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Speaking of Pets: Why it’s important to watch your dog’s eye and ear health

By Joan Merriam
Speaking of Pets

Last time, I talked about your dog’s feet—now let’s move up to its head.

Many issues in dogs' eyes and ears need to be treated by a veterinarian in order to prevent further damage, so be vigilant.
Special to the Daily

Ears

First, your dog’s ears should be almost odorless. If you notice any disagreeable smell, inspect internal ears closely and look for discharge. Fungal or yeast infections often result in a brown, waxy-looking discharge, while bacterial infections create a green or yellow secretion. These call for a veterinarian.

Some dogs—especially those with floppy ears—are more prone to ear infections. If your pup is in this group, be vigilant about keeping their ears clean. Some of the best cleaning solutions are witch hazel, hydrogen peroxide, cool green tea or equal parts apple cider vinegar and distilled water. Moisten a cotton ball with the solution and clean the exterior ear and the opening behind the tragus (the horizontal ridge under the ear flap).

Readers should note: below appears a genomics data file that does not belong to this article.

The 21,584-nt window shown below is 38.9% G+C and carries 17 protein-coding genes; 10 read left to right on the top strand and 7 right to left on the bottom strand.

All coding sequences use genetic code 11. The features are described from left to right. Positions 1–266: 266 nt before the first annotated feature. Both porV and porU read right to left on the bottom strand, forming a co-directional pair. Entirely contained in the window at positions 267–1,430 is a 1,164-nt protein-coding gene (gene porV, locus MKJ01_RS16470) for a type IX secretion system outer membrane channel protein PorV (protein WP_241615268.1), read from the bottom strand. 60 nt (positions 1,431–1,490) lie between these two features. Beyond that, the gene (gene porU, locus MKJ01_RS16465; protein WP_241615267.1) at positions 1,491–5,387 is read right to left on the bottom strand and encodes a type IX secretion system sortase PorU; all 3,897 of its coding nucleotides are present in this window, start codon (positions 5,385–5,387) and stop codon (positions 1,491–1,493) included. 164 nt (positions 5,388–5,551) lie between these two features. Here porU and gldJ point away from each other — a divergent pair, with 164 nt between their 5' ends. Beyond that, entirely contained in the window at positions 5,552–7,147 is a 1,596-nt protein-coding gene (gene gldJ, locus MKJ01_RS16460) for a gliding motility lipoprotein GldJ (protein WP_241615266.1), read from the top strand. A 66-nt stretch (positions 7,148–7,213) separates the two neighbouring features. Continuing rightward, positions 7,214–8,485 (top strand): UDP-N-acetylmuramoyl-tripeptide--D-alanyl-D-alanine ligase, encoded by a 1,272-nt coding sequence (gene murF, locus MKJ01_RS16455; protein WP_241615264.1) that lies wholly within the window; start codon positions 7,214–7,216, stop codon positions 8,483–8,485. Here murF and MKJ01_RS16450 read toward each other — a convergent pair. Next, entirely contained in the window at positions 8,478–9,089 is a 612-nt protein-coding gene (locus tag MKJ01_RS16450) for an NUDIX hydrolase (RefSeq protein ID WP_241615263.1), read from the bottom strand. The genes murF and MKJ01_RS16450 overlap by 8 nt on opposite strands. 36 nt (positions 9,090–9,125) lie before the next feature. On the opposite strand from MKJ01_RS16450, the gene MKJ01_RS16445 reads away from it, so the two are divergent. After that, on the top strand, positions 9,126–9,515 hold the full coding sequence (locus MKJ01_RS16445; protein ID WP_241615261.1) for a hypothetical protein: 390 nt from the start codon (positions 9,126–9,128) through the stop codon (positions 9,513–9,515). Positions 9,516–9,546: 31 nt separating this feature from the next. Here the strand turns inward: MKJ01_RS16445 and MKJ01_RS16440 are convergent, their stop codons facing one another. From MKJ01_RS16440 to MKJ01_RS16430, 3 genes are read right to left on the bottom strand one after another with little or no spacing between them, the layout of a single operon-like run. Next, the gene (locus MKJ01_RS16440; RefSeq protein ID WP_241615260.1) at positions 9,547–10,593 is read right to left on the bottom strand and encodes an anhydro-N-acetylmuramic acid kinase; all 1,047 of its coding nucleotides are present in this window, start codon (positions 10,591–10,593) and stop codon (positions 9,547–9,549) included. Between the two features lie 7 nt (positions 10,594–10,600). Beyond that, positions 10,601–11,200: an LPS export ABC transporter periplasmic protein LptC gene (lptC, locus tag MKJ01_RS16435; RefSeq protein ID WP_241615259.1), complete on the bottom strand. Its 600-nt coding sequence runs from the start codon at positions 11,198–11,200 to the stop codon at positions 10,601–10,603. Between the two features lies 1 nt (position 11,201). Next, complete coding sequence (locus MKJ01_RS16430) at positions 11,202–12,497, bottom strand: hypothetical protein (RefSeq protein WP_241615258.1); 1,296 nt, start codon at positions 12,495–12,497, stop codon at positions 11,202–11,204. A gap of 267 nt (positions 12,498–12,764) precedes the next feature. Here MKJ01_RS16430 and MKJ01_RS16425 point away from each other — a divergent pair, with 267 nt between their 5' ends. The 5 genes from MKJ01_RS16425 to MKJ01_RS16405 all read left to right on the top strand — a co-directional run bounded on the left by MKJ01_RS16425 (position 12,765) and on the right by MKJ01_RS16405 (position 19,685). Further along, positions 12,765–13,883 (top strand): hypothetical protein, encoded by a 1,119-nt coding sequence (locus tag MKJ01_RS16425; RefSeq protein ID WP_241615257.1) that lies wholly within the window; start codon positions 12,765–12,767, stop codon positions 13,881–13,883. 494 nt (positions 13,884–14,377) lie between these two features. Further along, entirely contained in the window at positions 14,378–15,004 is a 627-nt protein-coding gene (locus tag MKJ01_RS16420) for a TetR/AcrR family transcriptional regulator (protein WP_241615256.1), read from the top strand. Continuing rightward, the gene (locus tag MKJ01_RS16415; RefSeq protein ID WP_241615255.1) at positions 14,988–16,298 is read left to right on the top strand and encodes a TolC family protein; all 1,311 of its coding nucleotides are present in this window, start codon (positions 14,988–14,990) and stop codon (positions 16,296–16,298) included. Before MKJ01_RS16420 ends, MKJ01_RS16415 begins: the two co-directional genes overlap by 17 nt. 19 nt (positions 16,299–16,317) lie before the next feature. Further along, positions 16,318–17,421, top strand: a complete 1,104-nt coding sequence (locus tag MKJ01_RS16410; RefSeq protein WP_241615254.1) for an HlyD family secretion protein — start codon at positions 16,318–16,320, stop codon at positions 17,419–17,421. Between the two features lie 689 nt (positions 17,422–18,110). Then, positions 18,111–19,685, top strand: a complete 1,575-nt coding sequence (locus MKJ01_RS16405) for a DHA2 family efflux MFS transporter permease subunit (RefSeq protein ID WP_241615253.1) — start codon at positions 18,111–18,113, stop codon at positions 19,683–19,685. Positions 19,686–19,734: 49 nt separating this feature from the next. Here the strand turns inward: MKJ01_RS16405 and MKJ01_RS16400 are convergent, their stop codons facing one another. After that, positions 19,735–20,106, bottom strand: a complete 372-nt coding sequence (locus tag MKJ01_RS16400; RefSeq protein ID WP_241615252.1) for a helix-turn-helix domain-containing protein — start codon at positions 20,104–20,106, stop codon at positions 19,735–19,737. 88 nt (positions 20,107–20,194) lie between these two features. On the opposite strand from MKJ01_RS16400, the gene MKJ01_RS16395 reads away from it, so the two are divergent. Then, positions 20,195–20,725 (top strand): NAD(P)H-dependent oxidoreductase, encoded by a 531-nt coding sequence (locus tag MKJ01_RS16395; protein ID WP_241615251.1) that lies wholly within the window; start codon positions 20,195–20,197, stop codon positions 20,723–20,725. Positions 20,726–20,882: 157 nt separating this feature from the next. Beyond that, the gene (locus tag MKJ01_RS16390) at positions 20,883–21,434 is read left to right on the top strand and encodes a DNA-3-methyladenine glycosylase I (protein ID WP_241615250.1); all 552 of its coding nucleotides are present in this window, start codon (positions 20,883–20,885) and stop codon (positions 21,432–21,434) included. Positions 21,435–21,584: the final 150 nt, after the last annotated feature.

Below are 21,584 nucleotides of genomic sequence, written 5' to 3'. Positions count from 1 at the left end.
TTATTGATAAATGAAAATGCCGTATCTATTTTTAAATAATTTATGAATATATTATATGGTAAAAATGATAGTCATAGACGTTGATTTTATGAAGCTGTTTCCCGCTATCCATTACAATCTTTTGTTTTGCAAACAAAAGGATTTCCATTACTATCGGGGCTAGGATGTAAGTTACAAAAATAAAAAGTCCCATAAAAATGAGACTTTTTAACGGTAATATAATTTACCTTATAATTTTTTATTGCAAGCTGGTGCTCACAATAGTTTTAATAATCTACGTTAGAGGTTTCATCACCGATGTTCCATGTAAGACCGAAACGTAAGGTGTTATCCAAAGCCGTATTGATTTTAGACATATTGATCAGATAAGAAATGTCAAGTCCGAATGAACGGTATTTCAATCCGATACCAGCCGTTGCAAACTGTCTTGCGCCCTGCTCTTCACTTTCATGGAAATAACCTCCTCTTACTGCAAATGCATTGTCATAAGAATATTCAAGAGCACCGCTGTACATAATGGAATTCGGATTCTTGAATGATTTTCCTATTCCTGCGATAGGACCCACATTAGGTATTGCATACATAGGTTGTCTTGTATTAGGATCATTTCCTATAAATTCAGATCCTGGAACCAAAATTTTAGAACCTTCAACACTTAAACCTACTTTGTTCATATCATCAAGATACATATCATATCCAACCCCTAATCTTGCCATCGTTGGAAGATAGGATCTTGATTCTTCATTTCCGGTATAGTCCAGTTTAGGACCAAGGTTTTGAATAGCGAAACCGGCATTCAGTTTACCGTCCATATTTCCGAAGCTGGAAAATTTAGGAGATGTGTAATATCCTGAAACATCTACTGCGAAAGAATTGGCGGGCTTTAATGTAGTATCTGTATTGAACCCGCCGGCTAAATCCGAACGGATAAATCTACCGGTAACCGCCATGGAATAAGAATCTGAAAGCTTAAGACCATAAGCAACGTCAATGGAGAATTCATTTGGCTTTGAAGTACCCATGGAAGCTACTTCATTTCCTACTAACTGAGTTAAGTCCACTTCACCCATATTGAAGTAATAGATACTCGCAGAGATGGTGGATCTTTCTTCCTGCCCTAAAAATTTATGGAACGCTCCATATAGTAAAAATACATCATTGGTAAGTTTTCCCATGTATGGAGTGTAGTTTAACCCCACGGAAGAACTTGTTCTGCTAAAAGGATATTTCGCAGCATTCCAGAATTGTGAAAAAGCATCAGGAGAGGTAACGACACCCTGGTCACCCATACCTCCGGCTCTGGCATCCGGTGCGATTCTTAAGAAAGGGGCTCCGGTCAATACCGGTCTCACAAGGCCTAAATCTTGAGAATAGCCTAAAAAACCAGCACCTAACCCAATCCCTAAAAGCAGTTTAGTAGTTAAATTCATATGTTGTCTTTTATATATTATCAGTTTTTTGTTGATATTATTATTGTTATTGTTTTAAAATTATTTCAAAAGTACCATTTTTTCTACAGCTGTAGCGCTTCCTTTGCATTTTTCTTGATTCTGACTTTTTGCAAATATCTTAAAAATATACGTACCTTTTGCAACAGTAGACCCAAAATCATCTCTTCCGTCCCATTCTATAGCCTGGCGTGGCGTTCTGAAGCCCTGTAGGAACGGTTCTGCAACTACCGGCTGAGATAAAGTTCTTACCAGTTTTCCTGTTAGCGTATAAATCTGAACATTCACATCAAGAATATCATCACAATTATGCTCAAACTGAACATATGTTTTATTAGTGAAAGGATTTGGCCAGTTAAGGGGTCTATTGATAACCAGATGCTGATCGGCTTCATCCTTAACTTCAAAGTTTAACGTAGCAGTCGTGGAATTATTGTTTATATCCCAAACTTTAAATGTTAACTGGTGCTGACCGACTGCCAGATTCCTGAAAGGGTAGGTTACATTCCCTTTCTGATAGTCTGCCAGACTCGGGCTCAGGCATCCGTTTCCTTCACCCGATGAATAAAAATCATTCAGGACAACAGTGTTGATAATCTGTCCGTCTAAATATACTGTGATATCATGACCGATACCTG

Eyes

Unlike ear problems, canine eye problems usually require veterinary care.

A dog’s eyes should be clear and bright, and the area around the eyeball should be white; watch for abnormal tearing, discharge, redness, or crust in the corners of their eyes. Look for signs of cloudiness, which could indicate cataracts or glaucoma, either of which can cause blindness if left untreated.



Constant scratching or rubbing the sides of the face is a clue there’s something irritating the eye. Allergies are one possibility, but could also be signs of underlying disease like conjunctivitis, an inflammation of the eye tissue. Dry-eye is another disorder that occurs when tear production diminishes, resulting in corneal inflammation.

Pooches that like to ride in the car with their heads lolling out the window could be in danger of debris or insects flying into their eyes…so why not try a pair of Doggles (doggie “goggles”)?

Bottom line: keep your own eyes on your dog’s eyes and ears to prevent future problems.

Joan Merriam lives in Northern California with her golden retriever Joey and Maine coon cat Indy. She emphasizes that she’s not a veterinarian or animal behaviorist — just an animal lover who’s been writing about pets since 2012. You can reach her at joan@joanmerriam.com.


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